The rain started all over.
After living on the Ark through 500 days of rainfall and watching earth disappear beneath the deluge, Annie and LJ had welcomed the sight of a clear sky. It lasted only three months. Now it was raining once more.
Life on earth ended in 2020 when climate change reached a tipping point, the South Pole glaciers melted rapidly, creating intense nonstop storms.
Years earlier, in anticipation of the global catastrophe, the couple began working with environmentalists building massive arks. Because of their relationship with the International Seed Vault, they were assigned the Ark of Seed Agriculture, which became the new home to over 930,000 seeds that represented the word’s entire biodiversity. Now they were responsible for protecting the seeds that one day would be used to replant earth.
Living on an ark was grueling, only the most stalwart and healthiest could survive. Adjusting to this new life, knowing that nearly all of humanity was gone and they likely would never walk on earth again was severe enough – every day started with the unknown. How, were the seeds, were they still dry and safe? How much clean water was available for the seeds grown for distribution to the other arks? How fast would the waters recede and reveal earth? Would they live long enough to help replant? And just the sheer amount of work it took to maintain the ark. Yes, this new life was hard.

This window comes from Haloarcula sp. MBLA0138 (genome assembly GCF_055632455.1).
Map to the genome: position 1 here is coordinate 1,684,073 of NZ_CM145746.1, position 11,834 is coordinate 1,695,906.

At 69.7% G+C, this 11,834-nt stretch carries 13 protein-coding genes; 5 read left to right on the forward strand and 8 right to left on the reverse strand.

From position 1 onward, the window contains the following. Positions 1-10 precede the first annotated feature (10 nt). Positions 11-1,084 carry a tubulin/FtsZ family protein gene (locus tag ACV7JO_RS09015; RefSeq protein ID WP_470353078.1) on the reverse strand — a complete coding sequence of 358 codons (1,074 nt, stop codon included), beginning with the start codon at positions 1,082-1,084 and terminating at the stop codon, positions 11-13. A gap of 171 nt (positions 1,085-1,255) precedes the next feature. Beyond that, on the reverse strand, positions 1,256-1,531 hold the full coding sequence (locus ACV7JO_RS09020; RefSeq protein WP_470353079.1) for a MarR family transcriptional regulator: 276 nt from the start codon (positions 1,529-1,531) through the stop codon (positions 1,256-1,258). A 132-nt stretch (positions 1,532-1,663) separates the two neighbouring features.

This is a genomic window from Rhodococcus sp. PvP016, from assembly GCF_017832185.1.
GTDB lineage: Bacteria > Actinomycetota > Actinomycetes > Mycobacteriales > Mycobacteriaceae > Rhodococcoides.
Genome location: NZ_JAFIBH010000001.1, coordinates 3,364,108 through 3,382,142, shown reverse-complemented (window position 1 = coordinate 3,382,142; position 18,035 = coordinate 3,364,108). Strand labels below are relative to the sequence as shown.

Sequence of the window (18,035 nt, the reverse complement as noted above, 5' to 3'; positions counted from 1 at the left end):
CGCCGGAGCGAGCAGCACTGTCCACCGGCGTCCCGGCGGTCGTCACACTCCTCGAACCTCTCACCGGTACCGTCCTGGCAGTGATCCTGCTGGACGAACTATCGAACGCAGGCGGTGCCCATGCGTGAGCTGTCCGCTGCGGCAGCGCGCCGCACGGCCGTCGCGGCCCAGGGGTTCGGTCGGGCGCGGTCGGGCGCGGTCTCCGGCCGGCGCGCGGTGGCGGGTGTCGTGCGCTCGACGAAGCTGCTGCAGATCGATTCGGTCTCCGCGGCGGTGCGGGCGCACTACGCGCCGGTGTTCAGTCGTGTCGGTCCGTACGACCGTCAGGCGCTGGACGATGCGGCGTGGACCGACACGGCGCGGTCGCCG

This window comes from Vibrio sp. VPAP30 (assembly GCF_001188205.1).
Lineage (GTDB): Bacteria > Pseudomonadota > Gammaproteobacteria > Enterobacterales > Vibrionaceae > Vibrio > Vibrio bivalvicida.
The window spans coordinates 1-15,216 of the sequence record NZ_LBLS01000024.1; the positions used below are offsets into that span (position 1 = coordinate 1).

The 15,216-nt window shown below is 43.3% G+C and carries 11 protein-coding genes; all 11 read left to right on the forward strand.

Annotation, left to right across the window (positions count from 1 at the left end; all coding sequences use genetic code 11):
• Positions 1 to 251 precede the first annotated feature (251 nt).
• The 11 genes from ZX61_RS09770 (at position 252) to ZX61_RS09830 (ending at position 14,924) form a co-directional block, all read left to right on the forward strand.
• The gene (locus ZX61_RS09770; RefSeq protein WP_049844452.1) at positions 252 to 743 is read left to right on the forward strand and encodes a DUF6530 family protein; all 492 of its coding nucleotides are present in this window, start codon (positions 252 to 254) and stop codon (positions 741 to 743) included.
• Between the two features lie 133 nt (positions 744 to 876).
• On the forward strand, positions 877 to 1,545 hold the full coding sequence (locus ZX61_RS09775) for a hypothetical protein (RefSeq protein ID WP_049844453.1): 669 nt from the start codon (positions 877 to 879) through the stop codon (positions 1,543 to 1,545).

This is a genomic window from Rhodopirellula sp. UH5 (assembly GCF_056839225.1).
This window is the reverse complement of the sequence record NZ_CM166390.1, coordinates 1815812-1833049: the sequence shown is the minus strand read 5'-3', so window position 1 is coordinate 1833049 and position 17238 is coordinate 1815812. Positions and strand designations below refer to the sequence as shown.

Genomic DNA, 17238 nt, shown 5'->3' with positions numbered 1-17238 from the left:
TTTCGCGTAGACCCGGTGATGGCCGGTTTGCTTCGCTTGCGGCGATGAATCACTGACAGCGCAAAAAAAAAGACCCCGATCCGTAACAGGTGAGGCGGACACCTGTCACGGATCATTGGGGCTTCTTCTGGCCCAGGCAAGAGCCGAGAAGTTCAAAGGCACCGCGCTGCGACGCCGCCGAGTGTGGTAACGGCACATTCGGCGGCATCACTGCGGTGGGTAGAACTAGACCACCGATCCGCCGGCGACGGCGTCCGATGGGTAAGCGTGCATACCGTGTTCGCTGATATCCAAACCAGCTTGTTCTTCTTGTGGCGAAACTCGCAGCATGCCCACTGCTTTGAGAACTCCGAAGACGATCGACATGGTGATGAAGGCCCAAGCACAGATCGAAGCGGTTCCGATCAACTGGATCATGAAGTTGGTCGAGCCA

LJ walked into the great room, “Good morning, babes. What are you working on?”
“I’ve been researching ways to help us continue to live long, healthy lives. You know aging does not necessarily go hand in hand with getting sick. Based on my research living the Blue Zone lifestyle is the answer to aging well.”
“First, describe a blue zone, and second tell me what living that way entails.”
Annie smiled, “Blue Zone was the name given to describe five geographic regions where people lived exceptionally long and healthy lives. Each zone had a unique contributing factor and shared nine attributes that serve as the foundation for their good health and longevity. For example, Icaria Greece is where people ate a Mediterranean diet rich in olive oil, red wine, and they grew much of what they consumed. In Loma Linda, California, the Seventh-day Adventists were a religious group, strict vegetarians, and did not smoke or drink alcohol. They viewed their health as the cornerstone of their faith. Sardinia Italy was the first identified blue zone. Pecorino cheese (high in omega-3 fatty acids) from their grass-fed sheep was a significant part of their diet. Okinawa Japan residents ate a mostly plant-based diet that included tofu. The Nicoya Peninsula in Costa Rica was known for the high concentration of calcium in its water, which many believed contributed to low rates of bone fractures and heart disease.”
“It sounds like a blue zone routine is the answer, especially since we know that our genetic makeup represents only 20% of our longevity, and the other 80% is based on lifestyle.”
“You are right, LJ. The five blue zone communities shared nine common denominators which we can replicate. Walking as a daily routine. Eating only until you are 80% full and eating the smallest meal in the early evening contributes to restful sleep. Stress-relieving daily practices such as meditation, prayer, or naps generates contentment. Having a daily purpose is known to lengthen life expectancy. A largely plant-based diet. Strong social networks. Close family ties. A spiritual practice. And, except for Loma Linda and Okinawa, modest consumption of red wine with meals.”
LJ thoughtfully paused, “Do we have red grape seeds?”